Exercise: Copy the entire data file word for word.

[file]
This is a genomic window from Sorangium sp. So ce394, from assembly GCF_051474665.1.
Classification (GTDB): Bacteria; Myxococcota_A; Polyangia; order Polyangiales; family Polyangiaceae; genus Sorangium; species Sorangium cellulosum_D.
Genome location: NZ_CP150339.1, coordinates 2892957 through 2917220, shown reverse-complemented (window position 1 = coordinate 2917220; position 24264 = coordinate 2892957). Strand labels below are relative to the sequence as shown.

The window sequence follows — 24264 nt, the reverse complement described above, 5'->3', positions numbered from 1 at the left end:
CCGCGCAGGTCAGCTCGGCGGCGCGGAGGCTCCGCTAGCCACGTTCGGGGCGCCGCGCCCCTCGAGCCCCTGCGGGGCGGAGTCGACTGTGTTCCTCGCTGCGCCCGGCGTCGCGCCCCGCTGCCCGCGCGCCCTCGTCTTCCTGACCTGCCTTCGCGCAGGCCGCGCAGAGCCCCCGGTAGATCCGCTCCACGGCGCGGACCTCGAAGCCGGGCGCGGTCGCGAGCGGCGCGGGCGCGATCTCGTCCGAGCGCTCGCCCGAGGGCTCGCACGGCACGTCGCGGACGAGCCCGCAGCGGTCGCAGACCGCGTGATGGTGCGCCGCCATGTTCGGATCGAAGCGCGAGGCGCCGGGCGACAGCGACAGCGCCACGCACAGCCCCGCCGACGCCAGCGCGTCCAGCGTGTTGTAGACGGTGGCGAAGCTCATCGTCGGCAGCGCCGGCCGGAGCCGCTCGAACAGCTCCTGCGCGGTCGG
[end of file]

This is a genomic window from Sorangium sp. So ce394, from assembly GCF_051474665.1.
Classification (GTDB): Bacteria; Myxococcota_A; Polyangia; order Polyangiales; family Polyangiaceae; genus Sorangium; species Sorangium cellulosum_D.
Genome location: NZ_CP150339.1, coordinates 2892957 through 2917220, shown reverse-complemented (window position 1 = coordinate 2917220; position 24264 = coordinate 2892957). Strand labels below are relative to the sequence as shown.

The window sequence follows — 24264 nt, the reverse complement described above, 5'->3', positions numbered from 1 at the left end:
CCGCGCAGGTCAGCTCGGCGGCGCGGAGGCTCCGCTAGCCACGTTCGGGGCGCCGCGCCCCTCGAGCCCCTGCGGGGCGGAGTCGACTGTGTTCCTCGCTGCGCCCGGCGTCGCGCCCCGCTGCCCGCGCGCCCTCGTCTTCCTGACCTGCCTTCGCGCAGGCCGCGCAGAGCCCCCGGTAGATCCGCTCCACGGCGCGGACCTCGAAGCCGGGCGCGGTCGCGAGCGGCGCGGGCGCGATCTCGTCCGAGCGCTCGCCCGAGGGCTCGCACGGCACGTCGCGGACGAGCCCGCAGCGGTCGCAGACCGCGTGATGGTGCGCCGCCATGTTCGGATCGAAGCGCGAGGCGCCGGGCGACAGCGACAGCGCCACGCACAGCCCCGCCGACGCCAGCGCGTCCAGCGTGTTGTAGACGGTGGCGAAGCTCATCGTCGGCAGCGCCGGCCGGAGCCGCTCGAACAGCTCCTGCGCGGTCGG